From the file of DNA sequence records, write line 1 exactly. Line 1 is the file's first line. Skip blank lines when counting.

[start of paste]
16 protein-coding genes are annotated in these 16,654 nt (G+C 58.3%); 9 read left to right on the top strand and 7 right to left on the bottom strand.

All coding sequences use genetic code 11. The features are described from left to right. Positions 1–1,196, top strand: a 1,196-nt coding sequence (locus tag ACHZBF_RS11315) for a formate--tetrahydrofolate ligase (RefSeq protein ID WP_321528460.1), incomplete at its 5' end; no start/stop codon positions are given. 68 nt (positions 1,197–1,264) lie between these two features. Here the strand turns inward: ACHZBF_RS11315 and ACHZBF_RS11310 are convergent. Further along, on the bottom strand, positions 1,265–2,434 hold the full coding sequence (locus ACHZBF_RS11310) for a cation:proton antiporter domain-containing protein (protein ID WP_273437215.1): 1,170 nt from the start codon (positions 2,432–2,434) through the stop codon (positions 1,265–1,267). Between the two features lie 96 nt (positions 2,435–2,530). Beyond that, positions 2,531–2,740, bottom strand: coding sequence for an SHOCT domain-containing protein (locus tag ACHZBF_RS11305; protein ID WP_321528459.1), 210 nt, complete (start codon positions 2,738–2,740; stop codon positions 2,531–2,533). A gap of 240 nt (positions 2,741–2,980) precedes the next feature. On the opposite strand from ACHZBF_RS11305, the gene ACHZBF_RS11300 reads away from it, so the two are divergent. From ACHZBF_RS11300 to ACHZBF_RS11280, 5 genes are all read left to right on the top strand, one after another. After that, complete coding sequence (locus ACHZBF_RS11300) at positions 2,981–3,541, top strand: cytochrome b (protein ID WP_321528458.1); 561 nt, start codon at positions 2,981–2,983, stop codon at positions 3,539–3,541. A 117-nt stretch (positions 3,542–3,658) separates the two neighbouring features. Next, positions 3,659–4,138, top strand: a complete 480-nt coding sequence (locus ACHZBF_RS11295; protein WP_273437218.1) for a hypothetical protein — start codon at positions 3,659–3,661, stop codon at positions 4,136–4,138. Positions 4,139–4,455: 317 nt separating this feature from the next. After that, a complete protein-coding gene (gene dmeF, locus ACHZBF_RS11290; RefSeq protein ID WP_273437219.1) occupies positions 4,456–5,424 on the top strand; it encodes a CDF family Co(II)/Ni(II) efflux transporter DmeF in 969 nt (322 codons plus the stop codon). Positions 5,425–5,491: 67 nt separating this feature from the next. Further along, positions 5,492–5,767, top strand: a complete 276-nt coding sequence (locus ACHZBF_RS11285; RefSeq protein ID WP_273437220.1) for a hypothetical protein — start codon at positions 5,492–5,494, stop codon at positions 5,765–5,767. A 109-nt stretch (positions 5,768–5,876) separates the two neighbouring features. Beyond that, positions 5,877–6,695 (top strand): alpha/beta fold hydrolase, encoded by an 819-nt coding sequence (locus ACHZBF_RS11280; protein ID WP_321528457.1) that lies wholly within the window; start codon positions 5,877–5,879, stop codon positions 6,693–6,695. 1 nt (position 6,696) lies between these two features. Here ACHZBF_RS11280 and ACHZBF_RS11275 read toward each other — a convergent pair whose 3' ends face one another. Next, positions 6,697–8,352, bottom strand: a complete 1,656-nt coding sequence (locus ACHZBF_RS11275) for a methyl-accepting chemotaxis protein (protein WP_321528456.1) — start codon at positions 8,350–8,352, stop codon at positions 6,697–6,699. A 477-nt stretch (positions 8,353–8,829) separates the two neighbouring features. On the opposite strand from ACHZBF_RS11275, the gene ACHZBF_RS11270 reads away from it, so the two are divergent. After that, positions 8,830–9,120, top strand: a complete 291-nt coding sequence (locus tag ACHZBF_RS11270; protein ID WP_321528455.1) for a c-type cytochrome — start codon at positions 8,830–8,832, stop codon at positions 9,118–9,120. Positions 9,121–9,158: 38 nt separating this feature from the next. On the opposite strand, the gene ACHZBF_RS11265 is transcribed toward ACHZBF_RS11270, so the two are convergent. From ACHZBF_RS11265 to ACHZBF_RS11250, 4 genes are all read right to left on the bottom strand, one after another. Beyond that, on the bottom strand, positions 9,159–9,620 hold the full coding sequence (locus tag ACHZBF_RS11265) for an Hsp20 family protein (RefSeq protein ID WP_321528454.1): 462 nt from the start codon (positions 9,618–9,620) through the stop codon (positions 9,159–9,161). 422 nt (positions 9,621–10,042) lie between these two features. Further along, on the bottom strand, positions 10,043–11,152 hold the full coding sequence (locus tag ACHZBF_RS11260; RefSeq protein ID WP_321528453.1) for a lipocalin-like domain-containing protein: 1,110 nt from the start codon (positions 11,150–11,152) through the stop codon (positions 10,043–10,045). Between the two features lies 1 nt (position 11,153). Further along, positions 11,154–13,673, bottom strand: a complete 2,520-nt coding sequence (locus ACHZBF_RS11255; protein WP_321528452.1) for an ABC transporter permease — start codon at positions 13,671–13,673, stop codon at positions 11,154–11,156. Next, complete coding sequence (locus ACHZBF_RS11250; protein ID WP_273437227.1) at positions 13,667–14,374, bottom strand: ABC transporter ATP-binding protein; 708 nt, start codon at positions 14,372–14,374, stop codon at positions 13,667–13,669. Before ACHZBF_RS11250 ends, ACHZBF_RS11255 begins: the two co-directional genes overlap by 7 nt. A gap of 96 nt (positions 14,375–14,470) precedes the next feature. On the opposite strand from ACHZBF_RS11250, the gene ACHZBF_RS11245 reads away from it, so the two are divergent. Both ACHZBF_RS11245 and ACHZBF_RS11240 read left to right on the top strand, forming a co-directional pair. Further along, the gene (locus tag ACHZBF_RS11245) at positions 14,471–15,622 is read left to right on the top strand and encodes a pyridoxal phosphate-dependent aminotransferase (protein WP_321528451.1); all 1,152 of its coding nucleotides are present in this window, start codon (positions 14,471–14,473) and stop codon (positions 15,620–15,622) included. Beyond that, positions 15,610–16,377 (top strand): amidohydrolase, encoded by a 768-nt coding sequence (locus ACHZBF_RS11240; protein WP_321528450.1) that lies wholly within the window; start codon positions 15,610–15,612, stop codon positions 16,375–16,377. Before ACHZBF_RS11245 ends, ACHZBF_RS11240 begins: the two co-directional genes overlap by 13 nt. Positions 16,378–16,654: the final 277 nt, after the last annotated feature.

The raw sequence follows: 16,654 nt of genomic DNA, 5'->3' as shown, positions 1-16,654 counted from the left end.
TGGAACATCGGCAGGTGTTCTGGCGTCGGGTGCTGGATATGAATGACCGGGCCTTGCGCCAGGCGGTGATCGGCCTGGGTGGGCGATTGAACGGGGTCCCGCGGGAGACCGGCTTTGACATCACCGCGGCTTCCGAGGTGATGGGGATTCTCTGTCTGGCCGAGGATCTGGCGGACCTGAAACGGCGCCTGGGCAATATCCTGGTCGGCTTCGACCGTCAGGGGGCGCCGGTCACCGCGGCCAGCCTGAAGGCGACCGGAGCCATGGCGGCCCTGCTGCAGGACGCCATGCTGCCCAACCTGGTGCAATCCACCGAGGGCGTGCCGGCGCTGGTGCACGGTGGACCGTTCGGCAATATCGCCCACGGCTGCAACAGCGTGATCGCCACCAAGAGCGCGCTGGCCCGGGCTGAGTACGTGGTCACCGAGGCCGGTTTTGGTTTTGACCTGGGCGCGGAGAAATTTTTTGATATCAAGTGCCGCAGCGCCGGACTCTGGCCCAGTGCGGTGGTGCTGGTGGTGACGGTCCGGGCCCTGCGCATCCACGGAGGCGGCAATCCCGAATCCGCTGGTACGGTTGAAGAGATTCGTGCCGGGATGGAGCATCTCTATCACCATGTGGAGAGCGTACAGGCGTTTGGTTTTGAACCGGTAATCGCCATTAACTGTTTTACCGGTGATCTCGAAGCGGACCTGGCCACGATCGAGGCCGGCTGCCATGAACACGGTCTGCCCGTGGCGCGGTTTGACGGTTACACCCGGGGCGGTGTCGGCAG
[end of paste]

16 protein-coding genes are annotated in these 16,654 nt (G+C 58.3%); 9 read left to right on the top strand and 7 right to left on the bottom strand.